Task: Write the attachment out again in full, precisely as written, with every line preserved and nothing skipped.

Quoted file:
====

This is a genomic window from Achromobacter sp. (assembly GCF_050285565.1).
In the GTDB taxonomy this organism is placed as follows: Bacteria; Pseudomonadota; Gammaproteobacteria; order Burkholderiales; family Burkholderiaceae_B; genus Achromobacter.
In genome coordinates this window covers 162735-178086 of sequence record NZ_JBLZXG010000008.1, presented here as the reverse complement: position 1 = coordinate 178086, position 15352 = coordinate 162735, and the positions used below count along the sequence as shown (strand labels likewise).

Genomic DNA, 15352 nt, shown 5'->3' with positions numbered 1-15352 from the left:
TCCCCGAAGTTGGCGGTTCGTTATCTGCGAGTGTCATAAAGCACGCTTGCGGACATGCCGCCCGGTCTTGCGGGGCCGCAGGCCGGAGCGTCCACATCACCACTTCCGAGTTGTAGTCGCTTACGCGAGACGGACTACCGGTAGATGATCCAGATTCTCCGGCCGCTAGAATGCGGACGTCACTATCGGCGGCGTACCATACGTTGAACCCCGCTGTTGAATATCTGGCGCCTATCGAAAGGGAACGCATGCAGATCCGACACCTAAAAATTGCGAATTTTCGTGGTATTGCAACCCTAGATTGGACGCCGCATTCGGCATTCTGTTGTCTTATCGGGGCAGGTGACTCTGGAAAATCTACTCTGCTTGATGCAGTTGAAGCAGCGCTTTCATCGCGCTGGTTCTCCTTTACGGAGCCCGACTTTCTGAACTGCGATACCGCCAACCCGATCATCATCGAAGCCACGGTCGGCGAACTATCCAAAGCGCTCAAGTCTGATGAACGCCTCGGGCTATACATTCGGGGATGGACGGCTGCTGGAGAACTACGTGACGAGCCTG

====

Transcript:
This is a genomic window from Achromobacter sp. (assembly GCF_050285565.1).
In the GTDB taxonomy this organism is placed as follows: Bacteria; Pseudomonadota; Gammaproteobacteria; order Burkholderiales; family Burkholderiaceae_B; genus Achromobacter.
In genome coordinates this window covers 162735-178086 of sequence record NZ_JBLZXG010000008.1, presented here as the reverse complement: position 1 = coordinate 178086, position 15352 = coordinate 162735, and the positions used below count along the sequence as shown (strand labels likewise).

Genomic DNA, 15352 nt, shown 5'->3' with positions numbered 1-15352 from the left:
TCCCCGAAGTTGGCGGTTCGTTATCTGCGAGTGTCATAAAGCACGCTTGCGGACATGCCGCCCGGTCTTGCGGGGCCGCAGGCCGGAGCGTCCACATCACCACTTCCGAGTTGTAGTCGCTTACGCGAGACGGACTACCGGTAGATGATCCAGATTCTCCGGCCGCTAGAATGCGGACGTCACTATCGGCGGCGTACCATACGTTGAACCCCGCTGTTGAATATCTGGCGCCTATCGAAAGGGAACGCATGCAGATCCGACACCTAAAAATTGCGAATTTTCGTGGTATTGCAACCCTAGATTGGACGCCGCATTCGGCATTCTGTTGTCTTATCGGGGCAGGTGACTCTGGAAAATCTACTCTGCTTGATGCAGTTGAAGCAGCGCTTTCATCGCGCTGGTTCTCCTTTACGGAGCCCGACTTTCTGAACTGCGATACCGCCAACCCGATCATCATCGAAGCCACGGTCGGCGAACTATCCAAAGCGCTCAAGTCTGATGAACGCCTCGGGCTATACATTCGGGGATGGACGGCTGCTGGAGAACTACGTGACGAGCCTG